Finding that a wide majority of Vermonters (74 percent) support the establishment of an ethics commission is not surprising. What’s not to support? When the Castleton Poll (Sept. 2016) asked Vermonters whether they would support or oppose creating an ethics commission, there was no context about the need for or cost of creating such a body; so naturally, it is not surprising that most would support such a benign concept.
In that same poll, however, Castleton asked about the perceived need for an ethics panel. This is a very different concept, of course. Here is the precise wording of each question:
1. Right now, Vermont state government is considering whether or not to establish an independent panel to investigate potential ethics violations where state officials are involved. Would you support or oppose the establishment of a state ethics commission in Vermont?
2. Some have argued that as a small state, Vermont does not have the problems of other states, and therefore an independent ethics commission is not necessary and would only be a bother. Others have argued that Vermont needs an independent oversight body to address concerns about the ethical behavior of public officials. With whom do you most agree?
We used a split-sample approach—asking a random selection of half of the panel on question and the other half the other question—to keep the concepts separated. The rationale for the split sample is that if a respondent receive both question in the order above, once someone said that they support a commission, they would likely be compelled to say that the commission was needed; if someone opposed establishing an ethics panel, they would not likely then respond that they think one is needed. Alternatively, if we reversed the order of the two, those suggesting a need for a panel would be hard pressed not to support establishing one, and vice versa. By asking all respondents only one of the two questions, we have decoupled the concepts, and by assigning the questions to respondents randomly, we have removed any bias for one question or concept over another.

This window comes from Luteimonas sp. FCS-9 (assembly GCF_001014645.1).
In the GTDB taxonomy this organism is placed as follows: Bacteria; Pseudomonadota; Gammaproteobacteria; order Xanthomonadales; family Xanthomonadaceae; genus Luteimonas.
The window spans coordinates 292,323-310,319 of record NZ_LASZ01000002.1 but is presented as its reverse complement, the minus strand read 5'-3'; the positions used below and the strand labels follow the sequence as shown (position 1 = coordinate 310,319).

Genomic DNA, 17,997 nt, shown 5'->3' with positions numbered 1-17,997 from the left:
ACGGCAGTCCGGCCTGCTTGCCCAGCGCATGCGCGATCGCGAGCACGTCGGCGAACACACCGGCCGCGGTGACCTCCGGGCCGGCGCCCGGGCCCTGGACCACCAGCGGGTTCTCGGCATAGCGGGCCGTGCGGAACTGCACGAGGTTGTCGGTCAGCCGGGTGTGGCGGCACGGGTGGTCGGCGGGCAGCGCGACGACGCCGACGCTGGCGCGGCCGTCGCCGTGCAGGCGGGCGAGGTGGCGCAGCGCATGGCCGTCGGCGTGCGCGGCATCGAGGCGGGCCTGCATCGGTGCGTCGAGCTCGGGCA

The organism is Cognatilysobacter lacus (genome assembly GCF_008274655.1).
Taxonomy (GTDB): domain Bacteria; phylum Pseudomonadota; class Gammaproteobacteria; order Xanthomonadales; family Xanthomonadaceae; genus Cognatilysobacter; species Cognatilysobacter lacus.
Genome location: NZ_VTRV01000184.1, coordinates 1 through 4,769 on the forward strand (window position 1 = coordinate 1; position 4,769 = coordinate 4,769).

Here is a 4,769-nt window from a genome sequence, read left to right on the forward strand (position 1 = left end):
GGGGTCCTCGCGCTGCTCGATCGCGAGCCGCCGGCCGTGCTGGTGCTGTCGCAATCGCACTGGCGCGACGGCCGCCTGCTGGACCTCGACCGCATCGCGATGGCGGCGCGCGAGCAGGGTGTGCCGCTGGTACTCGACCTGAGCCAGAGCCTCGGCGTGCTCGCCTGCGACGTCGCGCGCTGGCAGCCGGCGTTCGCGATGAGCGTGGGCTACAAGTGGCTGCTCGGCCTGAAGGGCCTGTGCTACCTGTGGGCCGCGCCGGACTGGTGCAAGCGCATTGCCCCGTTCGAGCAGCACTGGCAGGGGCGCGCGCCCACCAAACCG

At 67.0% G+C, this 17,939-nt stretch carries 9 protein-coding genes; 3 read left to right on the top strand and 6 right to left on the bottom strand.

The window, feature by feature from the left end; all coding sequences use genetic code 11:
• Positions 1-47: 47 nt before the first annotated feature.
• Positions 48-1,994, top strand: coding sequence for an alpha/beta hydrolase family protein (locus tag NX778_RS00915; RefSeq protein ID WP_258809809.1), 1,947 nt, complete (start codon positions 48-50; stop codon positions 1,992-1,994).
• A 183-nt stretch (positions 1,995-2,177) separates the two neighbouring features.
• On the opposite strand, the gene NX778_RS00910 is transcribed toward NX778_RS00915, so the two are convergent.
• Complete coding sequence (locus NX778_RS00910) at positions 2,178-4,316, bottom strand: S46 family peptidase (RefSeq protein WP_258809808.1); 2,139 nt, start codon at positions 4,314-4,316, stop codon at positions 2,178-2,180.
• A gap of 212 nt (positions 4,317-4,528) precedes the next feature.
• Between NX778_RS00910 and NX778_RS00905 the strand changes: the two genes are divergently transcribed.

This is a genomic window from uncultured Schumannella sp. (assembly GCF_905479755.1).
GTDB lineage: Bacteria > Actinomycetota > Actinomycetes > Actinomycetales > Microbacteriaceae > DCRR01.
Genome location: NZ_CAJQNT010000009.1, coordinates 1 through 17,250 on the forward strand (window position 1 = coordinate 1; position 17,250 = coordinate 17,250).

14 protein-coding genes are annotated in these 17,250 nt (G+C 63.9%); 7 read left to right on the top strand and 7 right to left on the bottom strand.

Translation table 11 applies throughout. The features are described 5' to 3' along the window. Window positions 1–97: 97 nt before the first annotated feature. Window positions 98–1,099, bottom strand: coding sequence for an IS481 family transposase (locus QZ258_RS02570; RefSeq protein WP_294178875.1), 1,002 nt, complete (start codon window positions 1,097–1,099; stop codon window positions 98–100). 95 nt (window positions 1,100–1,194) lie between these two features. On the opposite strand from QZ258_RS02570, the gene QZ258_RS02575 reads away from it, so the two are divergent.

I believe that the most relevant statistic is the percent of Vermonters who feel that an ethics panel is needed (67 percent). Two-thirds of all those receiving the question agreed with the notion that a commission to “address concerns about the ethical behavior of public officials” is needed. While the number of Vermonters who believe an ethics commission is needed in their state is lower than the number who would support the concept of establishing a commission, it still represents a large majority.
In light of the EB-5 story (http://vtdigger.org/eb5-an-investigation/) suggesting possible corruption in handling investments, it is reasonable to expect that the levels of support and the feeling that such a commission is needed have both risen (although without empirical verification, this is mere speculation on my part).
Generally, it is safe to assume that calls for an ethics commission will be well-received by the Vermont public. A look at the issue by party can be found on the Polling Institute web site: http://www.castleton.edu/about-castleton/the-castleton-polling-institute/poll-results/vermont-issues-poll.